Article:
He was arrested dozens of times, once personally by the Third District Commander. But getting the U.S. Attorney’s Office and the D.C. Court system to do anything about it was a challenge.
When the porch pirate began stealing the medications that seniors were getting from OptumRX or Express Scripts, we had our chance.
We collected e-mails from victims and sent them to the victims’ advocate at the U.S. Attorney’s Office, and also alerted the Washington Post and other local news outlets.
I was allowed to testify at the sentencing hearing on behalf of the neighborhood. The Judge said he spent a good part of the previous evening reading the email chains and he ruled that the porch pirate should be incarcerated, ordering that he undergo drug rehabilitation treatment while serving his sentence.
Working together, we got D.C.’s most prolific porch pirate off the streets and got him the help he needed to fight his drug problem.
Thanks to all those in our community to helped make this possible.
Working Together for Public Education
Eight years ago, DCPS announced plans to close Francis-Stevens Educational Campus, our neighborhood K-8 elementary school. It had 190 students in a building built for 480.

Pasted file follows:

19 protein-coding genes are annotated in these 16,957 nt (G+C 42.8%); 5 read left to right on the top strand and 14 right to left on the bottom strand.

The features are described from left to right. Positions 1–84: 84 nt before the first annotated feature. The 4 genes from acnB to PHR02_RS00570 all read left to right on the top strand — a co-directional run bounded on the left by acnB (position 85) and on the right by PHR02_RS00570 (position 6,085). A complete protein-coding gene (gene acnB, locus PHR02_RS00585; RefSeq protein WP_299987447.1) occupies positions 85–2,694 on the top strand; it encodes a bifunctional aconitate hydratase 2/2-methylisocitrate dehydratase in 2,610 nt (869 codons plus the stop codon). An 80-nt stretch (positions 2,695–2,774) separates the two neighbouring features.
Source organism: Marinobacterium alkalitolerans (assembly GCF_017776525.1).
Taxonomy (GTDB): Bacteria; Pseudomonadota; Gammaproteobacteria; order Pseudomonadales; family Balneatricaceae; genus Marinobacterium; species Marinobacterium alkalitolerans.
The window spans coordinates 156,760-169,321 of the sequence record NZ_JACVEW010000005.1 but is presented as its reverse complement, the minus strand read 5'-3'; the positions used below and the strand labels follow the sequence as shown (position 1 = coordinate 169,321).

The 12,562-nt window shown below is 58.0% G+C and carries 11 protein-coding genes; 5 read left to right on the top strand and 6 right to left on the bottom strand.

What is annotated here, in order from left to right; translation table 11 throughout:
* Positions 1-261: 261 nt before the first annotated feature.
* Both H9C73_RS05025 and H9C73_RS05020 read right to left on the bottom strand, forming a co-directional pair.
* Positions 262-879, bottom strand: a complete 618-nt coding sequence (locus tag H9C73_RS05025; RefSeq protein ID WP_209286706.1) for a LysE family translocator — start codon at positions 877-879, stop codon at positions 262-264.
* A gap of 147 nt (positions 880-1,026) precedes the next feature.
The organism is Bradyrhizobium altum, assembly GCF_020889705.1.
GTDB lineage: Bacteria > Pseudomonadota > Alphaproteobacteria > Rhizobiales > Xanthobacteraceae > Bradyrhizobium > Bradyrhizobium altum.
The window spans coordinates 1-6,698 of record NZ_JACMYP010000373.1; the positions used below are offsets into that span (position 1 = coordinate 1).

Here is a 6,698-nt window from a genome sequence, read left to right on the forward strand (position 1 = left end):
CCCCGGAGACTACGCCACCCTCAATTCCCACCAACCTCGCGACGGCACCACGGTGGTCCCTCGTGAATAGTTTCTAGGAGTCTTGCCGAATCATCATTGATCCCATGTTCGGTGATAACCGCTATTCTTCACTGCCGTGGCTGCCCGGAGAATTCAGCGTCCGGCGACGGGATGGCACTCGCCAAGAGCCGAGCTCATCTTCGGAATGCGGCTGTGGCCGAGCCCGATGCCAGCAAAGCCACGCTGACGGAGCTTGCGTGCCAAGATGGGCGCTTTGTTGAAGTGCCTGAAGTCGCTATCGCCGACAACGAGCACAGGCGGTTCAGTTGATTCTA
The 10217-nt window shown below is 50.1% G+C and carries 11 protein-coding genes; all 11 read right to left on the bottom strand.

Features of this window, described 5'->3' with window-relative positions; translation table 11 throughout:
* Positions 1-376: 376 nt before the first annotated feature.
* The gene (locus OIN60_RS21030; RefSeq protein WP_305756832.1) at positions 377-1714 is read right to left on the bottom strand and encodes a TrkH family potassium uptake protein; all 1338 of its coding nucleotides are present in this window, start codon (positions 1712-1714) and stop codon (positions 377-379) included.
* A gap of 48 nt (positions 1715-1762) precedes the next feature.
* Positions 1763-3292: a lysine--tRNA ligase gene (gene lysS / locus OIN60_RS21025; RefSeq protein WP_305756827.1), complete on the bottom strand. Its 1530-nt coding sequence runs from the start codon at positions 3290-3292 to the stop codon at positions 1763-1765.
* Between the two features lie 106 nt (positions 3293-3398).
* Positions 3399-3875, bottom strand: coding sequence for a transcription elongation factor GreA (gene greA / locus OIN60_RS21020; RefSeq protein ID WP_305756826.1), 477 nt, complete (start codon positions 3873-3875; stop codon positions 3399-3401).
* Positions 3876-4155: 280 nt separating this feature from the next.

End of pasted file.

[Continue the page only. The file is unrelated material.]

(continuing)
Working together with Foggy Bottom ANC, Dupont Circle Citizens’ Association, Foggy Bottom Association, the Francis-Stevens HSA, and the DCPS, we were able to create a plan to rebrand FSEC as School Without Walls at Francis-Stevens, upgrade academics (Latin taught in primary grades, etc;), and build a deeper partnership with the neighborhood while maintaining a diverse student body.
Today, our neighborhood preK-8 school has an enrollment of 600, a waiting list of 800, and is serving students from all 8 wards. The school is now well over capacity, and a renovation planned for 2022 will add new classroom space as part of a major upgrade.
For the past 8 years, I’ve been honored and delighted to serve as the neighborhood representative on the school’s leadership team.
Working together with the SWW@FS community has been rewarding, and has brought some unexpected benefits to the community at large.
Working Together for the LGBT+ Community
When the pandemic hit, School Without Walls at Francis-Stevens went to distance learning and used the school building to provide day care for the children of healthcare workers. It provided them meals, and also was a feeding center where students and anyone else in the neighborhood could come and pick up a grab-and-go bag breakfast or lunch. There were always some extra lunches, as they didn’t want to turn anyone away.
In conversation with the school principal, he asked me if I could find use for the extras, since sandwiches don’t keep and some of the food needed microwaving. Rather than throw them out, could someone use them?